But the influx of Shia militias also raised the risk of aggravating sectarian tensions and alienating Sunni tribal fighters aligned with the government.
The forces were also in disarray. Not only had the Iraqi military and, when abandoned, then allied Sunni tribal fighters just retreated from Ramadi, but the militias themselves - many of them deeply connected to Iran - answered to disparate chains of command. The U.S. military was also hampered in its capacity to coordinate among the different forces because it could not cooperate directly with the Iran-backed militias.
After a summer of relative stalemate, the Shia militias began to withdraw from Ramadi in August. (They are still fighting around Fallujah.) The impetus for their withdrawal was never announced, but several security officials speculated there was a secret agreement struck between the Iraqi and U.S. governments and Shia militia leaders.
"The Khataib Hezbollah, Asaib ahl al-Haq, and Saraya al-Salam militias withdrew from the battlefield [around Ramadi], leaving the federal police units in their place," said Capt. Mahmood al-Khilfawi, a police officer now stationed at the Habbaniya Air Base, just east of Ramadi, who was interviewed in early September. "The explanation is that the American forces intend to carry out a big military operation with the Iraqi military, police, SWAT, Golden Division, and the sons of the tribes of Anbar."
At the same time, Anbar saw an influx of U.S. weaponry, including artillery, helicopters and armored vehicles, according to several security officials stationed at the Habbaniya and Ain al-Assad bases.
"U.S. forces are in Ain al-Assad in large numbers and have taken over more runways and hangars, which their engineers are building into massive training facilities," said an officer with the Iraqi Army's 7th Brigade, stationed at Ain al-Assad, speaking in mid-September. "Large planes are transporting U.S. military equipment back and forth to Habbaniya air base."
"What I have seen over the past few days was unbelievable," said a local police officer stationed at Habbaniya, also speaking in mid-September. "A great number of American armored vehicles and Abrams tanks arrived inside the base, as well as Apache helicopters. And a large force participated in reconnaissance with deployments west of Fallujah and east of Ramadi."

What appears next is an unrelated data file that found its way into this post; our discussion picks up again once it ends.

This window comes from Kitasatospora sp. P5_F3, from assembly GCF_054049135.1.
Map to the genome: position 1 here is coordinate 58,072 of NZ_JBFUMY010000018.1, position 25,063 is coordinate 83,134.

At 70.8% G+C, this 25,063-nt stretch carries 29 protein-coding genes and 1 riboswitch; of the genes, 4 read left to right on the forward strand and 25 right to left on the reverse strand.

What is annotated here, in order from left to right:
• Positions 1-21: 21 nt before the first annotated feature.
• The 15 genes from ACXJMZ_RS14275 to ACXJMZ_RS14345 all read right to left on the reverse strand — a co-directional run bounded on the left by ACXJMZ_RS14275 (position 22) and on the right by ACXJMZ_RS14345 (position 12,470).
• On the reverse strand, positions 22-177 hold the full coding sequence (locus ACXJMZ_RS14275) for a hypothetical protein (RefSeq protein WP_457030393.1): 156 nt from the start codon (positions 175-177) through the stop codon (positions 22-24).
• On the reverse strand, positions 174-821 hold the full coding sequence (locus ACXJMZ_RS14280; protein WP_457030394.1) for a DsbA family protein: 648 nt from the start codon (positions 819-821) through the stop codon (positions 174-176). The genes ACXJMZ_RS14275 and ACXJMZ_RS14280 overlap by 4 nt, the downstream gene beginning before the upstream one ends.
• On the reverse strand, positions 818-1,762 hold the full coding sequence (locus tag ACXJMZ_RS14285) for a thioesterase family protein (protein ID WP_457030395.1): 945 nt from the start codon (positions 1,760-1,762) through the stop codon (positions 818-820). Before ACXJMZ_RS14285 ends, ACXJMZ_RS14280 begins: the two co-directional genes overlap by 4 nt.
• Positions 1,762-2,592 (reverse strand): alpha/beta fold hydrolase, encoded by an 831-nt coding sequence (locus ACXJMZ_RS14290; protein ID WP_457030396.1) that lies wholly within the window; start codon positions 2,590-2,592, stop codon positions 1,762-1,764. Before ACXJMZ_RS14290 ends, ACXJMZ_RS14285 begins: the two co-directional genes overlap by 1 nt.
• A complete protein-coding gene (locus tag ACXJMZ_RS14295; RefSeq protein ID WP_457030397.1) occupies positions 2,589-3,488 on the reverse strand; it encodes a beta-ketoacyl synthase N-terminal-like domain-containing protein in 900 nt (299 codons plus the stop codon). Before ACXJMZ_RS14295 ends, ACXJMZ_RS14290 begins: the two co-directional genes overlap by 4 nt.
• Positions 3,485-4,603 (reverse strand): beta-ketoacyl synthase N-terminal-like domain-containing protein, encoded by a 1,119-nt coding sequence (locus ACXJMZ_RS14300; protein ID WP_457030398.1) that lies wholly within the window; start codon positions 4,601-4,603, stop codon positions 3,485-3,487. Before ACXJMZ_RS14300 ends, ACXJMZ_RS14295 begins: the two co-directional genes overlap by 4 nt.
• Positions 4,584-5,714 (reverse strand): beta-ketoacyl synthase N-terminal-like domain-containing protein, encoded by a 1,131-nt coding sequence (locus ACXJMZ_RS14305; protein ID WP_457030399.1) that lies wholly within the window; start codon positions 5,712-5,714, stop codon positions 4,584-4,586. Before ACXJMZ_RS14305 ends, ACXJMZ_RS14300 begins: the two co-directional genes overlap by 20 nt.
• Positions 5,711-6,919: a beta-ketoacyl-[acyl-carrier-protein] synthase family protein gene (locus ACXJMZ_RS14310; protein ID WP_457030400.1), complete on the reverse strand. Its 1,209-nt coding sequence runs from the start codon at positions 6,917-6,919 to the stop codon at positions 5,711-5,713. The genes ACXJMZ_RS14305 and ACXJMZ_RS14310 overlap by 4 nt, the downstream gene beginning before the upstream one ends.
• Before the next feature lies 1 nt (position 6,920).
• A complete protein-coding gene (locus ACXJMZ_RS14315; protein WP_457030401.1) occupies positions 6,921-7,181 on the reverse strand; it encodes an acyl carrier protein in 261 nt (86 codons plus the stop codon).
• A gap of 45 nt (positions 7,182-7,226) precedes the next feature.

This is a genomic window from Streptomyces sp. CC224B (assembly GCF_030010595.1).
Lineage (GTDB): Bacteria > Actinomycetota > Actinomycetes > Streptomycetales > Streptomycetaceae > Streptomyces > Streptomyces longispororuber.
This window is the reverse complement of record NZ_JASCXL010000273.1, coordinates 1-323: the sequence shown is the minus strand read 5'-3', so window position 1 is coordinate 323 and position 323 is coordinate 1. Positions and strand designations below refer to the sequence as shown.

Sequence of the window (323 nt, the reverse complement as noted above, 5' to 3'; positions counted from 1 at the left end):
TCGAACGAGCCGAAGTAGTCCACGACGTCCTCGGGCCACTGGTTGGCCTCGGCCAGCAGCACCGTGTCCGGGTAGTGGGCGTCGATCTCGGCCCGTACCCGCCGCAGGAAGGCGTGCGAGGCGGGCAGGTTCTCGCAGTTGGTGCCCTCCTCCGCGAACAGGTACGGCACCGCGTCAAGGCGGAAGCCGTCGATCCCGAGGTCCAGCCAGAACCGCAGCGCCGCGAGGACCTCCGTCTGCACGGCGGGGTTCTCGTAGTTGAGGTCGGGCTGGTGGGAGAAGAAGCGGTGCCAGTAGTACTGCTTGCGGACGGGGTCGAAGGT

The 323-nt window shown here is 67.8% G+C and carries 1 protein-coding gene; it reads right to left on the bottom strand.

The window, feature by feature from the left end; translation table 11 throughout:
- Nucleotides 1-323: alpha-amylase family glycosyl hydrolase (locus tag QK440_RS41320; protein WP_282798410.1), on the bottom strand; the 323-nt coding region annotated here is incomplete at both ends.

Rise of a Sunni al-Hashid al-Shabi?
The al-Hashid al-Shabi program is essentially a vehicle for channeling government funding and weapons to paramilitary groups to fill the gap created when an already hollow security force imploded as the IS group launched and sustained its invasion. To date, most of the beneficiaries have been militias tied to Shia groups and political parties, but now some Sunni tribal fighters are being brought into the fold.
Several security officials said the Iraqi government has decided that 10,000 Sunni tribal fighters should be armed and paid through the al-Hashid al-Shabi program, and many of these fighters have been trained by American forces at the Ain al-Assad and Habbaniya air bases in Anbar.
"U.S. troops are welcomed, and the change in Anbar is a must," said Ahmed Kitan, a sheikh of the Albu Ghanim tribe, which has been fighting the IS group. "We are now fed up with the government, the al-Hashid al-Shabi, and even our local tribesmen's promises to rid us of Daesh; therefore, we demand the presence of the Americans, who are well armed and can supply the necessary air cover. Sunnis will not find a better opportunity than this to unite in order to expel Daesh."
Sheikh Kamil Mekhlef Fahdawi, a leader of the government-aligned Albu Fahad tribe, said 8,500 fighters had already been trained - by both American and Iraqi forces - and were now incorporated in the al-Hashid al-Shabi framework. Another tribal fighter, Raad Faris al-Kaoud, of the Albu Nimr tribe, said 3,000 fighters had been trained and armed at Ain al-Assad base alone.
Tribal fighters say they have received thousands of machine guns and rifles, as well as ammunition and other supplies.
Pressure mounts on IS militants
Even if the build-up of forces around Ramadi does not lead to a quick victory, it does appear to be choking off the flow of basic goods and other supplies and putting pressure on the IS group.
One resident of Ramadi, reached by telephone, said fuel is no longer available to civilians and is reserved for IS fighters. The IS group runs generators that provide about four hours of electricity per day, compared with about 10 hours of daily power service before the IS group took over.
In Fallujah, which is also surrounded by pro-government forces, residents reached by telephone said food has grown scarce and prices have skyrocketed. Cucumbers and tomatoes now cost 5,000 Iraqi dinars per kilogram, while kerosene and cooking gas are all but unavailable.
Another resident of Ramadi said Tuesday that the IS group had recently staged a public execution of 15 of its own soldiers, accusing them of leaking information to pro-government forces.